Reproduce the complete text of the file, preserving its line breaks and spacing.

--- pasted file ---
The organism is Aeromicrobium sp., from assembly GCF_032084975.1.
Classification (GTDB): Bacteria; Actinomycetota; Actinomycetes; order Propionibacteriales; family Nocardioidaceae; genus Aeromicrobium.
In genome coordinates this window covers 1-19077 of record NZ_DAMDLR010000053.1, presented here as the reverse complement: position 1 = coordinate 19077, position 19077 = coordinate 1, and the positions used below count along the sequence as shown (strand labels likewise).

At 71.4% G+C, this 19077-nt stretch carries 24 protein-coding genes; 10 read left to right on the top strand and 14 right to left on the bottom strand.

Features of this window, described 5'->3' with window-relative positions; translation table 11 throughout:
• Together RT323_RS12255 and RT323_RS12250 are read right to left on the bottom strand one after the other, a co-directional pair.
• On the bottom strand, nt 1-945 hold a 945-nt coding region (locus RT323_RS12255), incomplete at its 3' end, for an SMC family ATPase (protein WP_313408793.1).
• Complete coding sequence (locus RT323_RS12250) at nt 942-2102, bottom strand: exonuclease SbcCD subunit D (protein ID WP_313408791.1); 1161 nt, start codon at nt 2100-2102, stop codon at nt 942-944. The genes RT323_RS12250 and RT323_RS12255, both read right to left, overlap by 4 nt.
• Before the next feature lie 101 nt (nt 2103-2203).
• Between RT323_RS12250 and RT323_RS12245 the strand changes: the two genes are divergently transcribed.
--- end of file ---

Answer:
The organism is Aeromicrobium sp., from assembly GCF_032084975.1.
Classification (GTDB): Bacteria; Actinomycetota; Actinomycetes; order Propionibacteriales; family Nocardioidaceae; genus Aeromicrobium.
In genome coordinates this window covers 1-19077 of record NZ_DAMDLR010000053.1, presented here as the reverse complement: position 1 = coordinate 19077, position 19077 = coordinate 1, and the positions used below count along the sequence as shown (strand labels likewise).

At 71.4% G+C, this 19077-nt stretch carries 24 protein-coding genes; 10 read left to right on the top strand and 14 right to left on the bottom strand.

Features of this window, described 5'->3' with window-relative positions; translation table 11 throughout:
• Together RT323_RS12255 and RT323_RS12250 are read right to left on the bottom strand one after the other, a co-directional pair.
• On the bottom strand, nt 1-945 hold a 945-nt coding region (locus RT323_RS12255), incomplete at its 3' end, for an SMC family ATPase (protein WP_313408793.1).
• Complete coding sequence (locus RT323_RS12250) at nt 942-2102, bottom strand: exonuclease SbcCD subunit D (protein ID WP_313408791.1); 1161 nt, start codon at nt 2100-2102, stop codon at nt 942-944. The genes RT323_RS12250 and RT323_RS12255, both read right to left, overlap by 4 nt.
• Before the next feature lie 101 nt (nt 2103-2203).
• Between RT323_RS12250 and RT323_RS12245 the strand changes: the two genes are divergently transcribed.